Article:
After 56 years of independence the plight of poor Indian Malaysians has changed very little, laments Dave Anthony.
Historical misfortune reduced the South Indians to subservience to the colonial masters who ruled both India and Malaya. For the poor Indians in Malaysia, Independence meant a shift from colonial to neo-colonial masters. They had contributed to opening up this country with their sweat and blood and lives laying out the infrastructure for the country’s development in which they have been denied a stake. After 56 years of independence the plight of the poor Indians has changed very little. They remain marginalised politically and economically.
Decades of pleadings ignored
Today, on the threshold of the 13th general elections, the Prime Minister pleads with them to trust him when their decades of pleadings had been ignored. Nambikai in Tamil means a trusting faith and hope, a belief that their future expectations will be fulfilled. They are expected to vote for him in exchange for promises. Is the person making the promises trustworthy?
Najib said: “Please give me ‘nambikei’ (trust), please believe and have confidence in me. If you give me and the BN government ‘nambikei’, we will certainly do more for the success of the Indian community in the country. I will ensure that the Indian community will enjoy a better future just like the other communities. We will set up pre-school education in SJKT. The government will allocate funds to upgrade community centres and crematoriums and raise the equity for the Indian community.” Then he woos the Chinese by beating the drum. The Tamils know the meaning of a drum-beater.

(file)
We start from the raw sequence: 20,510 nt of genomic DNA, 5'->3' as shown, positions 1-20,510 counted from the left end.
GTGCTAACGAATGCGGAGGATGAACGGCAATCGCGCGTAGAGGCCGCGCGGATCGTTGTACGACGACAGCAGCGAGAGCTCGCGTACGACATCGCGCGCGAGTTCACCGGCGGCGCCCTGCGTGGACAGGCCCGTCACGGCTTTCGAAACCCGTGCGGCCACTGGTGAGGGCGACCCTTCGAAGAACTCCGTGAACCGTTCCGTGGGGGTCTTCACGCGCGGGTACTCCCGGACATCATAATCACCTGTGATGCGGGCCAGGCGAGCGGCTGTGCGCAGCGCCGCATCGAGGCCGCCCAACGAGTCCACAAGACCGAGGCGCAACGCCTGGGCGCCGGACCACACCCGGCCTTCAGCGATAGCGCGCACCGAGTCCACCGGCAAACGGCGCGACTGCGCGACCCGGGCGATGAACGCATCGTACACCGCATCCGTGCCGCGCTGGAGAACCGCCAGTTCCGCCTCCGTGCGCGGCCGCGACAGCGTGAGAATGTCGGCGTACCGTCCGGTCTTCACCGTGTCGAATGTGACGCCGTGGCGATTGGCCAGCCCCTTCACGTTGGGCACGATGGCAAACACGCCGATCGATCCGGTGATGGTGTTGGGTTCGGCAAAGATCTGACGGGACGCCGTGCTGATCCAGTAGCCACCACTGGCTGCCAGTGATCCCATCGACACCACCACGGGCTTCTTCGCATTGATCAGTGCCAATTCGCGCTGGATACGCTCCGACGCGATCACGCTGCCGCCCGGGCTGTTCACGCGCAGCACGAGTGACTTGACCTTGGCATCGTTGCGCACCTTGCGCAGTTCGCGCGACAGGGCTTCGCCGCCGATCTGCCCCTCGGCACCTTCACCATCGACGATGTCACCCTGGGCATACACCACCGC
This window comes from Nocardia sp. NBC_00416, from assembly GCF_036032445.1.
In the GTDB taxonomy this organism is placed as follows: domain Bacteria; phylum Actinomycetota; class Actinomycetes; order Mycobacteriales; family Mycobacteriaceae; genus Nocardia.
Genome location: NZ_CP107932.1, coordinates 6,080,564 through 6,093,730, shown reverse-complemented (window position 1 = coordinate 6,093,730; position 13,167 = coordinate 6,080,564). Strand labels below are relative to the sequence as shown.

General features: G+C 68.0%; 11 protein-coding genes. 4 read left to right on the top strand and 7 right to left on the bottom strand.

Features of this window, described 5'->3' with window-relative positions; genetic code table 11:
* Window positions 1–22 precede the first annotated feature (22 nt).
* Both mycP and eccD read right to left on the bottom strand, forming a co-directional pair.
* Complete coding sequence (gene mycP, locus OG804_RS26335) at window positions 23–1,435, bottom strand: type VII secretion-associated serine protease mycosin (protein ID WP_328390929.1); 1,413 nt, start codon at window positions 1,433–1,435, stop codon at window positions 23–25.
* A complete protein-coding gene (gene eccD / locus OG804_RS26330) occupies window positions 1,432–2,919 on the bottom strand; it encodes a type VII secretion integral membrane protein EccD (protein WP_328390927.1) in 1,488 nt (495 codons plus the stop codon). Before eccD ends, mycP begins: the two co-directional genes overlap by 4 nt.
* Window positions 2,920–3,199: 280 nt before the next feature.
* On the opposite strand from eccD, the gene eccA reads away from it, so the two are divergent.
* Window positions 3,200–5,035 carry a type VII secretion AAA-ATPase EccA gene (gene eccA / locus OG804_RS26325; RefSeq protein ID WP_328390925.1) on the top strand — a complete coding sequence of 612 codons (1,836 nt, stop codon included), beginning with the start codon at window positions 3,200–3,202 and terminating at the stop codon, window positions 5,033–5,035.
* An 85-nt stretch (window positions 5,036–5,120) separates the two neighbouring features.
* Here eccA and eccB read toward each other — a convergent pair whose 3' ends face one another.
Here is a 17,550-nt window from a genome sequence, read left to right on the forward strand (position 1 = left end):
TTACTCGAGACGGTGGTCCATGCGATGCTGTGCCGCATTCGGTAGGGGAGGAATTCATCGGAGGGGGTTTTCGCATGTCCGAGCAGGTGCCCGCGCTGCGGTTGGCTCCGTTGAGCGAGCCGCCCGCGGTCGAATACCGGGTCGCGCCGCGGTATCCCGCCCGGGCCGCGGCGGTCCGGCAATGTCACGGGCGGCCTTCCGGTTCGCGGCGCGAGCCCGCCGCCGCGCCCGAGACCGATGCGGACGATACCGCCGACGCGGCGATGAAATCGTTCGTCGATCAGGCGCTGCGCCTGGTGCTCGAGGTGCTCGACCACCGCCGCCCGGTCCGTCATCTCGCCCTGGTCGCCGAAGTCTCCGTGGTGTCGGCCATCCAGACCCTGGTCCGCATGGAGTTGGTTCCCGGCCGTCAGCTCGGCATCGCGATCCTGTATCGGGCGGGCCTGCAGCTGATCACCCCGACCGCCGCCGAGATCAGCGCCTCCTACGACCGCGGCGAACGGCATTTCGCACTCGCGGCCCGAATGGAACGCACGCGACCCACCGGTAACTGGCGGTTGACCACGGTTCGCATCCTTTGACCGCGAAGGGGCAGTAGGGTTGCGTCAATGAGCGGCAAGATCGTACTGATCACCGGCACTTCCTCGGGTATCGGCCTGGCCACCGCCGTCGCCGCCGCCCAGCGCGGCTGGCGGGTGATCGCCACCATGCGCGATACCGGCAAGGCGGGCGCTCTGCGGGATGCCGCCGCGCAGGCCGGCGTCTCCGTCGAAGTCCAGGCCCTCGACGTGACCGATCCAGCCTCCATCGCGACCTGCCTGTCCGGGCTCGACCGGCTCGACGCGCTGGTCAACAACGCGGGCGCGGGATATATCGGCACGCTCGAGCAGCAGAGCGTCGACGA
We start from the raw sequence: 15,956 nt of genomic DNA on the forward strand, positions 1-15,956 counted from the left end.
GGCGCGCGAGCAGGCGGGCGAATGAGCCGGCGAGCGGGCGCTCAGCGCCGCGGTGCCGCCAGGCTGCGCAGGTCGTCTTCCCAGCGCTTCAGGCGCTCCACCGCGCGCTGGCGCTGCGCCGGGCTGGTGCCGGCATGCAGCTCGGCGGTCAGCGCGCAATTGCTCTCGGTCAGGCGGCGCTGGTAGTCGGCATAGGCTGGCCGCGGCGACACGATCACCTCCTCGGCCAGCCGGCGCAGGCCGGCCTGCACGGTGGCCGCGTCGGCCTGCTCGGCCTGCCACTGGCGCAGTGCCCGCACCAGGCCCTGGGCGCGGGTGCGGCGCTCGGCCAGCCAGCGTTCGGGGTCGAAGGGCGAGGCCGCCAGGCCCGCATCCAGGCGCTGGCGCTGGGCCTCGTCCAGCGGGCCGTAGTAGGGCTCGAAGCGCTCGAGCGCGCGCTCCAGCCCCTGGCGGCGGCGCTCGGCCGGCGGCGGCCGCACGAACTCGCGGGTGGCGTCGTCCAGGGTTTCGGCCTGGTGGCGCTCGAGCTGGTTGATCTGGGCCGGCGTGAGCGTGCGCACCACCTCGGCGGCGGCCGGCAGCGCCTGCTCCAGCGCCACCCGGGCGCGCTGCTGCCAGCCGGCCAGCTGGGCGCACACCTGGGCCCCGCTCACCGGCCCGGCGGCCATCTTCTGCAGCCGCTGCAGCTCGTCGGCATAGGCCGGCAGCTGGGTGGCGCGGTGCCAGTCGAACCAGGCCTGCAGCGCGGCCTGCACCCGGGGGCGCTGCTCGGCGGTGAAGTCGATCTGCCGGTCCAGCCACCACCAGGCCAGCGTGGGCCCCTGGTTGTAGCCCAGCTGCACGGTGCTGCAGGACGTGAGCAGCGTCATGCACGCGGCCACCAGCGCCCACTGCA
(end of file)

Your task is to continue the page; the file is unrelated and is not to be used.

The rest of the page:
The Tamil schools have not received government assistance since Independence and only now he talks about converting them into fully government-assisted schools in stages.
Too little too late, one might say. Yet they all remain promises. Others say that the poor stupid, ignorant toddy-drinking Indians can easily be bought. People who say this in such a pejorative way show their lack of understanding of the poor Indian Malaysians. They also say that alleviation of poverty must be irrespective of race and to champion one ethnic community is racist. Poverty in all the different ethnic communities in Malaysia is a fact to be addressed.
The Indian poor in Malaysia, however, have specific issues not shared by the other poor and merit a specific analysis. From a socialist perspective, alleviation of poverty is a class struggle that must cut across ethnicity.